The first time I wrote about PLUMgrid was in June 2013, when the company emerged from stealth with $10.7 million in funding and a dream to enable the Software Defined Networking (SDN) market. Three and a half years later, that dream is dead as PLUMgrid is gone, with some of its assets and employees joining VMware.
No, this is not a grand exit for PLUMgrid, or a great acquisition with big numbers. In fact, there are no public numbers to speak of in regards to what VMware is paying for the limited assets it is picking up. PLUMgrid had raised a total of $46 million in funding over its three years of existence and it’s not clear if investors recovered all their money.
A VMware spokesperson told Enterprise Networking Planet that on Friday, December 16, VMware acquired certain IP assets from the company and that a number of PLUMgrid employees have now joined VMware.
PLUMgrid founder Pere Monclus wrote in a blog post that the company “will be starting a new journey as we continue revolutionizing and transforming the networking industry to build and expand on software-defined infrastructure for private and public clouds.”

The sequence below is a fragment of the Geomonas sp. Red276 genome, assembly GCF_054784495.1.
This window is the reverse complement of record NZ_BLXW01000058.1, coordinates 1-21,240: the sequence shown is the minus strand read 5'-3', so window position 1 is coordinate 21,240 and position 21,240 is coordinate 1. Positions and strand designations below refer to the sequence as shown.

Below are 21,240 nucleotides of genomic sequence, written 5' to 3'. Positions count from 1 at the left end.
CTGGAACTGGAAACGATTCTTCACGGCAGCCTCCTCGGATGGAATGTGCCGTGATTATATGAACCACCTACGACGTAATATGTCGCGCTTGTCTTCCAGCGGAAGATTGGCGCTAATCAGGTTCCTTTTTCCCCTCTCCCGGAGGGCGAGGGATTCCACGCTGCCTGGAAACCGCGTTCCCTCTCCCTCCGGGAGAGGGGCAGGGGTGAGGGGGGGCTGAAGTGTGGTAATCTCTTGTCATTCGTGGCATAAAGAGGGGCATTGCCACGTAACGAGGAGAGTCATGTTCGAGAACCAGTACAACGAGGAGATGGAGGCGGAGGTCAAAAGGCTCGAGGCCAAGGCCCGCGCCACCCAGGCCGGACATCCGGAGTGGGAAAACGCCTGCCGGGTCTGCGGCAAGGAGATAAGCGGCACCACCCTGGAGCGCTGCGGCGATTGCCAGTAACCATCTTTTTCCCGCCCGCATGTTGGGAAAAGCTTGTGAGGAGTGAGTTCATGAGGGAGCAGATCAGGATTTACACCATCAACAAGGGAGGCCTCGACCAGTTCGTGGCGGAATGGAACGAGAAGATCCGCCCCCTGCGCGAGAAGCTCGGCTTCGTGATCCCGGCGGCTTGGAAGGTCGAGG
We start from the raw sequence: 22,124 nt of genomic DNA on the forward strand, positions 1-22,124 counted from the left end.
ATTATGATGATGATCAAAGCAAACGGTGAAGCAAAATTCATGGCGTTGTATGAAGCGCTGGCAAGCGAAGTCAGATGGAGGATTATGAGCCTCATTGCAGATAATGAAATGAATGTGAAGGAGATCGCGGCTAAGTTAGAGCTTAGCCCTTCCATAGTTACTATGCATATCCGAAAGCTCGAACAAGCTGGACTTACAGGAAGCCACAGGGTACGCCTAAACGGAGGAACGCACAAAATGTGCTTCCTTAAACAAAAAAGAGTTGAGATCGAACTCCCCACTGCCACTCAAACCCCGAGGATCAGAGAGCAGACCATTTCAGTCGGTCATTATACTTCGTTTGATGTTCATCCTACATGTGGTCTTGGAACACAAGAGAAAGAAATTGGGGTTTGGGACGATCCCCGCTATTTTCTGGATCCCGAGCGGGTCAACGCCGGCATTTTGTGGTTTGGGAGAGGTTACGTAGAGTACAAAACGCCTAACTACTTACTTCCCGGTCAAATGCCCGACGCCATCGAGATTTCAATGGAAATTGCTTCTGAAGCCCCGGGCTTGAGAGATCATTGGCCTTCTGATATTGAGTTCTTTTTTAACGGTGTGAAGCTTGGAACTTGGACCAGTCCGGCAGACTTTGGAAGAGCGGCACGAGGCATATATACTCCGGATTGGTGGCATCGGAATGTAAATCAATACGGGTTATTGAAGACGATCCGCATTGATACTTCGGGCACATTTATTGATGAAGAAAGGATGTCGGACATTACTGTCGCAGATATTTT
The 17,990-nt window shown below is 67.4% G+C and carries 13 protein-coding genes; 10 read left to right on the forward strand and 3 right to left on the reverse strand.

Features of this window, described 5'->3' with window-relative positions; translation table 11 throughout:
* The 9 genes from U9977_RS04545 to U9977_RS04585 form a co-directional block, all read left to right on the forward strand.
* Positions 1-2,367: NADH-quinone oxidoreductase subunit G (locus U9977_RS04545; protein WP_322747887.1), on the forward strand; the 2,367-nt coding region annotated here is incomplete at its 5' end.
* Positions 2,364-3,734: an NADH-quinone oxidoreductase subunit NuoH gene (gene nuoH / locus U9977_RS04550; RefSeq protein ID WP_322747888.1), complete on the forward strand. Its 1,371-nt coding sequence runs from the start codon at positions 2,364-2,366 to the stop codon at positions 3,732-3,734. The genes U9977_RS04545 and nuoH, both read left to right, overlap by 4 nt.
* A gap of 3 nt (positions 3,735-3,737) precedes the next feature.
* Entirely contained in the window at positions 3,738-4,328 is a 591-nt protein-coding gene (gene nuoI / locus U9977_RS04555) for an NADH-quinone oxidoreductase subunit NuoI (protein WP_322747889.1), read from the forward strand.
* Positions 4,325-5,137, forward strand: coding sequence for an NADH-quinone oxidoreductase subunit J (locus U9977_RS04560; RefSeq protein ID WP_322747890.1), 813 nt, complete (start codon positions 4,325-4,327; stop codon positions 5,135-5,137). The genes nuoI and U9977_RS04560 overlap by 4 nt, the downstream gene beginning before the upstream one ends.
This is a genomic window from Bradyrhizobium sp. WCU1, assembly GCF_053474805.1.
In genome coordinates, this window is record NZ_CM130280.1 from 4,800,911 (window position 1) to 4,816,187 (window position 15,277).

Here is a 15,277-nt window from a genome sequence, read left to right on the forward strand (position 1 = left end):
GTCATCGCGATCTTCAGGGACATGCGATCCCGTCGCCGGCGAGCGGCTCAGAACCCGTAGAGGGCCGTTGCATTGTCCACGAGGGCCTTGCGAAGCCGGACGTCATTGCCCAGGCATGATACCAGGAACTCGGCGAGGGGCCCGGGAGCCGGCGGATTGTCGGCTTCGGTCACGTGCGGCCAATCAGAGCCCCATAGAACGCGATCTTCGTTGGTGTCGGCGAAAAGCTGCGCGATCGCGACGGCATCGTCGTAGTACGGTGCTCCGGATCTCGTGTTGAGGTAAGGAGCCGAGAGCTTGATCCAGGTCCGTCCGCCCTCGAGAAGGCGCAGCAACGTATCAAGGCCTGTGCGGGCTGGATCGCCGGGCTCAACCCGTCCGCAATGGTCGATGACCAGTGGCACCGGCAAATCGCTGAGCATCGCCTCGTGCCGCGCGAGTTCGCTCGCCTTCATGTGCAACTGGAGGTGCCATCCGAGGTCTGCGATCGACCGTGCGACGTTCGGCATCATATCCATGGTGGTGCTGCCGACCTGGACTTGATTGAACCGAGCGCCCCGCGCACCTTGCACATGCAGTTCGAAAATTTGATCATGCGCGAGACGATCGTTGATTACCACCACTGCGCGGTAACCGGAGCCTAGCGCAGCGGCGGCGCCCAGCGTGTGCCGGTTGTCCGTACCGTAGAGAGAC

PLUMgrid has a number of interesting technologies that will be of value to VMware. The core PLUMgrid OpenStack Networking Suite (ONS) is an interesting overlay approach that likely won’t survive intact inside of VMware, as it competes with NSX, already a mature solution. That said, there are elements of ONS that could help enhance NSX.
Plumgrid is also the founder of the Linux Foundation’s IOvisor effort, which in an interesting networking effort that is baked into ONS. VMware could do well to take over stewardship of the open-source effort and use it as a way to further enhance NSX over time.
It’s not clear at this stage why PLUMgrid isn’t continuing on its own. The company got a new CEO in Larry Lang in June 2015. I did a video interview with Lang just over a year ago while in Tokyo, Japan, and at the time he was very optimistic about the continued growth trajectory of the company.
That said, while there is a lot of hype in the SDN space, not every SDN vendor is able to grow at a pace that investors want. The open-source networking options available to OpenStack Neutron users are many, as are the options for container networking users as well. I suspect that with PLUMgrid, revenues exceeded costs, venture funding dried up, and VMware was the best exit under the circumstances.
Sean Michael Kerner is a senior editor at EnterpriseNetworkingPlanet and InternetNews.com. Follow him on Twitter @TechJournalist